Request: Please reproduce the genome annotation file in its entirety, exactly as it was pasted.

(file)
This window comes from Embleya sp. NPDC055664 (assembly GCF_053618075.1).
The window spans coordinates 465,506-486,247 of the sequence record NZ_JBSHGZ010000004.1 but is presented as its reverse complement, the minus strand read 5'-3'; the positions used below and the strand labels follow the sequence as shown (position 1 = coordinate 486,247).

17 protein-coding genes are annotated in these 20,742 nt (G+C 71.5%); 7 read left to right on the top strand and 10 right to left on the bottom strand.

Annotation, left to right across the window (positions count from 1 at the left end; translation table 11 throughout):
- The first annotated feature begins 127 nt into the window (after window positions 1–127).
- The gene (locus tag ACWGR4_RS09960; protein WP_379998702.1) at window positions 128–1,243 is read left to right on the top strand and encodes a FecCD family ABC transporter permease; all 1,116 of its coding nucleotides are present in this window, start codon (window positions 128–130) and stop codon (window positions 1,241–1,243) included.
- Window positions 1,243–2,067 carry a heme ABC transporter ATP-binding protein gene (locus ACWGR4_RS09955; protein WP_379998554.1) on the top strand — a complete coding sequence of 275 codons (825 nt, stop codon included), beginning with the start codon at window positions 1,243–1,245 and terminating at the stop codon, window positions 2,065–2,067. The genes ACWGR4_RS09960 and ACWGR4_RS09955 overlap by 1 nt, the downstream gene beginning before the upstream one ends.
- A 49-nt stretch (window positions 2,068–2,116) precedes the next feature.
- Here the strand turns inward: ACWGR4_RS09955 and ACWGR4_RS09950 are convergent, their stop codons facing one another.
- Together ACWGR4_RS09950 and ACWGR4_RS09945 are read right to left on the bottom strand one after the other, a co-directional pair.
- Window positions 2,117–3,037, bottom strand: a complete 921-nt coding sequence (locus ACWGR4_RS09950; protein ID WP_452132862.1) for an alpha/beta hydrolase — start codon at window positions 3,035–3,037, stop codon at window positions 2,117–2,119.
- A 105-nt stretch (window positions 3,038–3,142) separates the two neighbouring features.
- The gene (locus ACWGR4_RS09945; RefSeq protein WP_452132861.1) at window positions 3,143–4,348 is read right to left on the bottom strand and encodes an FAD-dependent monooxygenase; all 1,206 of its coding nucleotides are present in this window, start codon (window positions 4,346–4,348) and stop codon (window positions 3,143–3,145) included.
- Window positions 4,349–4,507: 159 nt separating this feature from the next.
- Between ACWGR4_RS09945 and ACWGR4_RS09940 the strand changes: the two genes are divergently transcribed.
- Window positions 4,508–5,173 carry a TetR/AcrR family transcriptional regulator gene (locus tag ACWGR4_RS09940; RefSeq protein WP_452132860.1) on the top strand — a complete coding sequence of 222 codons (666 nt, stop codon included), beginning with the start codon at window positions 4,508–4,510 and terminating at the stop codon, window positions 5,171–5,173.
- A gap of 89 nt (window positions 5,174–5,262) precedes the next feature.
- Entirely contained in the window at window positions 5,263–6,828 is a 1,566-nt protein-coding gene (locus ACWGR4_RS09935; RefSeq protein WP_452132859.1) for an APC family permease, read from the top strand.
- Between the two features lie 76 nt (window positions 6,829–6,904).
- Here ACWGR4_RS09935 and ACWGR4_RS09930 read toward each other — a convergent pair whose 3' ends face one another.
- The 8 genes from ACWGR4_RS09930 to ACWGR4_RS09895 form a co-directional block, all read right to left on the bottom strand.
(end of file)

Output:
This window comes from Embleya sp. NPDC055664 (assembly GCF_053618075.1).
The window spans coordinates 465,506-486,247 of the sequence record NZ_JBSHGZ010000004.1 but is presented as its reverse complement, the minus strand read 5'-3'; the positions used below and the strand labels follow the sequence as shown (position 1 = coordinate 486,247).

17 protein-coding genes are annotated in these 20,742 nt (G+C 71.5%); 7 read left to right on the top strand and 10 right to left on the bottom strand.

Annotation, left to right across the window (positions count from 1 at the left end; translation table 11 throughout):
- The first annotated feature begins 127 nt into the window (after window positions 1–127).
- The gene (locus tag ACWGR4_RS09960; protein WP_379998702.1) at window positions 128–1,243 is read left to right on the top strand and encodes a FecCD family ABC transporter permease; all 1,116 of its coding nucleotides are present in this window, start codon (window positions 128–130) and stop codon (window positions 1,241–1,243) included.
- Window positions 1,243–2,067 carry a heme ABC transporter ATP-binding protein gene (locus ACWGR4_RS09955; protein WP_379998554.1) on the top strand — a complete coding sequence of 275 codons (825 nt, stop codon included), beginning with the start codon at window positions 1,243–1,245 and terminating at the stop codon, window positions 2,065–2,067. The genes ACWGR4_RS09960 and ACWGR4_RS09955 overlap by 1 nt, the downstream gene beginning before the upstream one ends.
- A 49-nt stretch (window positions 2,068–2,116) precedes the next feature.
- Here the strand turns inward: ACWGR4_RS09955 and ACWGR4_RS09950 are convergent, their stop codons facing one another.
- Together ACWGR4_RS09950 and ACWGR4_RS09945 are read right to left on the bottom strand one after the other, a co-directional pair.
- Window positions 2,117–3,037, bottom strand: a complete 921-nt coding sequence (locus ACWGR4_RS09950; protein ID WP_452132862.1) for an alpha/beta hydrolase — start codon at window positions 3,035–3,037, stop codon at window positions 2,117–2,119.
- A 105-nt stretch (window positions 3,038–3,142) separates the two neighbouring features.
- The gene (locus ACWGR4_RS09945; RefSeq protein WP_452132861.1) at window positions 3,143–4,348 is read right to left on the bottom strand and encodes an FAD-dependent monooxygenase; all 1,206 of its coding nucleotides are present in this window, start codon (window positions 4,346–4,348) and stop codon (window positions 3,143–3,145) included.
- Window positions 4,349–4,507: 159 nt separating this feature from the next.
- Between ACWGR4_RS09945 and ACWGR4_RS09940 the strand changes: the two genes are divergently transcribed.
- Window positions 4,508–5,173 carry a TetR/AcrR family transcriptional regulator gene (locus tag ACWGR4_RS09940; RefSeq protein WP_452132860.1) on the top strand — a complete coding sequence of 222 codons (666 nt, stop codon included), beginning with the start codon at window positions 4,508–4,510 and terminating at the stop codon, window positions 5,171–5,173.
- A gap of 89 nt (window positions 5,174–5,262) precedes the next feature.
- Entirely contained in the window at window positions 5,263–6,828 is a 1,566-nt protein-coding gene (locus ACWGR4_RS09935; RefSeq protein WP_452132859.1) for an APC family permease, read from the top strand.
- Between the two features lie 76 nt (window positions 6,829–6,904).
- Here ACWGR4_RS09935 and ACWGR4_RS09930 read toward each other — a convergent pair whose 3' ends face one another.
- The 8 genes from ACWGR4_RS09930 to ACWGR4_RS09895 form a co-directional block, all read right to left on the bottom strand.